I believe in learning at least a few words in as many foreign languages as possible. Since English is among the most widely spoken language on the planet, we don’t often find ourselves struggling to communicate with others. We don’t always realize that it is unreasonable to expect others to know our language fluently, especially when we know nothing of theirs. While visiting another country, it is both practical and courteous to speak several words or more in the native language of the area.
I was eleven when I first traveled to a non-English-speaking country, Spain. In Madrid, my family and I took a detour through a dog park. We strolled along the stone pathway, and I trailed behind, watching the animals trot beside their owners. An especially adorable puppy walked right past me, and, without thinking, I reached down to pet his back. Suddenly, his owner began to yell at me in Spanish. I took the hint, and kept walking, ashamed and confused. What had I done wrong? More importantly, what was she saying? To this day, I have no idea what that woman shouted at me.
Of course, not all of my experiences were negative. In recent years, the most interesting language barrier I’ve dealt with was in Germany. Although German and English are similar in writing, when German is spoken, it’s almost impossible to distinguish individual words. From the day I stepped off the plane in Germany to the day I returned home almost two weeks later, the language sounded like a series of garbled grunts. Nevertheless, I tried, with some difficulty, to order food at restaurants, read street signs, and understand conversations around me. I was consistently ineffective, but I continued to practice. No matter where I was, I spoke the few German words I knew. While crossing the street, I told my mother that I was walking under beautiful Linden trees. On the subway, I asked my father for some mineral water. In our rental car, I asked my brother if he was going to drink the rest of his Powerade. Despite all of my practice, it took a few days before anyone actually understood me. My first success with a bona fide German person came after I learned the word for orange juice. I asked a waitress for orangen zaften and, much to my surprise, she brought me orange juice. Beaming widely, she told me that few English-speaking tourists try to communicate in German at all.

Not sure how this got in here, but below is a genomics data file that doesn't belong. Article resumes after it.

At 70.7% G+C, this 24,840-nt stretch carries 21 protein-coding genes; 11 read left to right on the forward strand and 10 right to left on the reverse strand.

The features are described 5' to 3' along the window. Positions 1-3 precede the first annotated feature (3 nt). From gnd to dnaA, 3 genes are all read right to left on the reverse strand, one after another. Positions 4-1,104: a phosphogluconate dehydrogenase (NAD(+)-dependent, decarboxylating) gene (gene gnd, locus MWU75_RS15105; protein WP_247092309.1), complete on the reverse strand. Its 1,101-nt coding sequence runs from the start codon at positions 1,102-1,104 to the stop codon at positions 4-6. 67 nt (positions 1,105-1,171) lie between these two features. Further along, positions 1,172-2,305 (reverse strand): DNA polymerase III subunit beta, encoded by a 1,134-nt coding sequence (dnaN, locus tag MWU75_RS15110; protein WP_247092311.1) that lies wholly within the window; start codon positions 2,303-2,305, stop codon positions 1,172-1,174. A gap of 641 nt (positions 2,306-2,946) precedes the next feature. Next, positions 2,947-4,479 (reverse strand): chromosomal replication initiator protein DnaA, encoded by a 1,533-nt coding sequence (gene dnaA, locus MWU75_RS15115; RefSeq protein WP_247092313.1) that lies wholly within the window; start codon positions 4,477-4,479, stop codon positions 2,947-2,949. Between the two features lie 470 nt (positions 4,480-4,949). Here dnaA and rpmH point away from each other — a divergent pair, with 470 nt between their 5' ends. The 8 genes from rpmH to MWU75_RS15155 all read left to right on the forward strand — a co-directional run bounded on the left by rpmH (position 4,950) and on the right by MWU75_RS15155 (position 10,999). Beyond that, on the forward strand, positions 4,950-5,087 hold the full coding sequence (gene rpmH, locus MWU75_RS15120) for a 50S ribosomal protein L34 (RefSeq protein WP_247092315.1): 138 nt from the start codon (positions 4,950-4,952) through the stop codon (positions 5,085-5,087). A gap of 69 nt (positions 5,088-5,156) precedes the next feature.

After returning to my hotel room, I thought about what that waitress said. Sitting on my bed, I realized that I knew very little of foreign languages and cultures. There are between three and eight thousand languages in the world today, and how many do I speak fluently? One: English. English is helpful, but it’s also advantageous to know various words and phrases in other languages, not only for the sake of communication, but to forge deeper connections between ourselves and communities across the globe.
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